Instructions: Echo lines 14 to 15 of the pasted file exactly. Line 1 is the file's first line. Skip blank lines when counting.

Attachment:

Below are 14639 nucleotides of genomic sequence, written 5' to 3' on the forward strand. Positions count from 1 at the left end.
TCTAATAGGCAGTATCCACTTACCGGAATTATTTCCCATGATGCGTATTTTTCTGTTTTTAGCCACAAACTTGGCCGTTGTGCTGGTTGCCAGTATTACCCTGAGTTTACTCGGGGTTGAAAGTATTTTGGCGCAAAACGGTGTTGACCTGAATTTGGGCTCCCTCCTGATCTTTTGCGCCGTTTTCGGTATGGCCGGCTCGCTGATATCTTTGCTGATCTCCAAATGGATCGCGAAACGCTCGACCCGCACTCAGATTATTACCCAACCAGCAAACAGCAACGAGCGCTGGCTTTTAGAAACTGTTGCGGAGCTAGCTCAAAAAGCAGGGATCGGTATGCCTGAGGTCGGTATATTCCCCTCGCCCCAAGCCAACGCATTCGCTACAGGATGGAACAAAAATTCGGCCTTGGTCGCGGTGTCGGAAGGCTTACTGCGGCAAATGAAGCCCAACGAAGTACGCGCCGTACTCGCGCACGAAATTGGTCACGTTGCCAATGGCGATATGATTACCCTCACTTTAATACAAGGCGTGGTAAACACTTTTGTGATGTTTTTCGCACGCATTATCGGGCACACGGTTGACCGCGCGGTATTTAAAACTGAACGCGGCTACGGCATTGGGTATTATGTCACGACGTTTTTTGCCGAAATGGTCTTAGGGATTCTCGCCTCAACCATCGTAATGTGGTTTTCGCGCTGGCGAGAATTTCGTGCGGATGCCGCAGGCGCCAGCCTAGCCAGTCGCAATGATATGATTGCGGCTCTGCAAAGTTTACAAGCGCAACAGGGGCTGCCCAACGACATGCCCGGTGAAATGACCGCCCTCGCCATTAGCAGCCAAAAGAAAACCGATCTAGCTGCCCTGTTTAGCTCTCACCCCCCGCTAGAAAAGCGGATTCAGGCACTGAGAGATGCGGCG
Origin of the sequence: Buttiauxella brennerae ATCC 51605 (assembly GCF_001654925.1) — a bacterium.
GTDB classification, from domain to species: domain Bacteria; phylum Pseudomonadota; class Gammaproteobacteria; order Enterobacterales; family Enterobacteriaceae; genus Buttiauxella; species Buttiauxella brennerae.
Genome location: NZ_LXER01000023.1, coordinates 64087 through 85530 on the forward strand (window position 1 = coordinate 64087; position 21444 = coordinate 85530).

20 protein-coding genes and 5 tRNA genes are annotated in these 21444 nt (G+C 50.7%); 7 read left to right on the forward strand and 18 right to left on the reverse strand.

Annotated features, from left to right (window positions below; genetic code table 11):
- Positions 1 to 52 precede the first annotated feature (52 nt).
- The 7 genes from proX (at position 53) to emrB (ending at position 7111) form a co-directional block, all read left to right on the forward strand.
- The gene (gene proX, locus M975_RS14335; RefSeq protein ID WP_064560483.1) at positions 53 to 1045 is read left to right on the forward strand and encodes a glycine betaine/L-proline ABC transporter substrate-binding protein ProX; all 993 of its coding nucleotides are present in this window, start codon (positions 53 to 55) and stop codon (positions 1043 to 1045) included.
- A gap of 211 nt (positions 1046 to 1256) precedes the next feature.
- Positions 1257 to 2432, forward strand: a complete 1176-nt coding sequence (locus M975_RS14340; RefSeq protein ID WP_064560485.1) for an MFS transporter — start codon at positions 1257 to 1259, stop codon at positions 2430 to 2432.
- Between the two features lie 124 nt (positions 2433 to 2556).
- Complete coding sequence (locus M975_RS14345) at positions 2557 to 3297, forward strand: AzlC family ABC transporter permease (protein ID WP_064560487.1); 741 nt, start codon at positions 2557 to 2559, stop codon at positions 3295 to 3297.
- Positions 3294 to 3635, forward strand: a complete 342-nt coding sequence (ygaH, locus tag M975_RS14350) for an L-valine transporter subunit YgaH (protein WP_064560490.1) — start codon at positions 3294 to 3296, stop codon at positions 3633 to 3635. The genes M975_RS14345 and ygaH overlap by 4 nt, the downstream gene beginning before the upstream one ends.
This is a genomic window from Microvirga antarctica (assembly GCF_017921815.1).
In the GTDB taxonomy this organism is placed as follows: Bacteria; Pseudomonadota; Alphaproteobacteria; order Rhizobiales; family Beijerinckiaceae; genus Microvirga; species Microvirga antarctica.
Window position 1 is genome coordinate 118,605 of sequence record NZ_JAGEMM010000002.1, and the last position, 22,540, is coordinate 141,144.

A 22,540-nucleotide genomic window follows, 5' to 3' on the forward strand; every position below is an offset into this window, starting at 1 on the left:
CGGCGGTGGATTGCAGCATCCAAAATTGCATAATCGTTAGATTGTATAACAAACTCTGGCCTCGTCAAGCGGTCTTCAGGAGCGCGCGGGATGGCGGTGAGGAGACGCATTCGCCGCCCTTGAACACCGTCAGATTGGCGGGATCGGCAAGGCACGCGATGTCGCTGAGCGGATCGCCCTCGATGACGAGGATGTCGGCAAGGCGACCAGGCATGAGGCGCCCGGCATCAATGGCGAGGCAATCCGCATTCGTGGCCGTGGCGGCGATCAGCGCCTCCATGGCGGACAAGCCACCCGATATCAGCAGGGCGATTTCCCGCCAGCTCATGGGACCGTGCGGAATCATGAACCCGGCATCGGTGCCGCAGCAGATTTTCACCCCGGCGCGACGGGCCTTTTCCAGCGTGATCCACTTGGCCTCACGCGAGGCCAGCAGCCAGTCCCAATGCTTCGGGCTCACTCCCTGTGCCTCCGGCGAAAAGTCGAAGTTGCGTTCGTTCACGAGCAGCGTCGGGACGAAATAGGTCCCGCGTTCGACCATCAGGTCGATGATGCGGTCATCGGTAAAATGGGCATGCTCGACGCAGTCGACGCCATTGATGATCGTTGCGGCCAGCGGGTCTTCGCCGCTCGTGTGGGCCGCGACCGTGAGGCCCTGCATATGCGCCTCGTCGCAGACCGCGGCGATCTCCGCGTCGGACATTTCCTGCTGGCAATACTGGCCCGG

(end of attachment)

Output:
- Complete coding sequence (locus M975_RS14345) at positions 2557 to 3297, forward strand: AzlC family ABC transporter permease (protein ID WP_064560487.1); 741 nt, start codon at positions 2557 to 2559, stop codon at positions 3295 to 3297.
- Positions 3294 to 3635, forward strand: a complete 342-nt coding sequence (ygaH, locus tag M975_RS14350) for an L-valine transporter subunit YgaH (protein WP_064560490.1) — start codon at positions 3294 to 3296, stop codon at positions 3633 to 3635. The genes M975_RS14345 and ygaH overlap by 4 nt, the downstream gene beginning before the upstream one ends.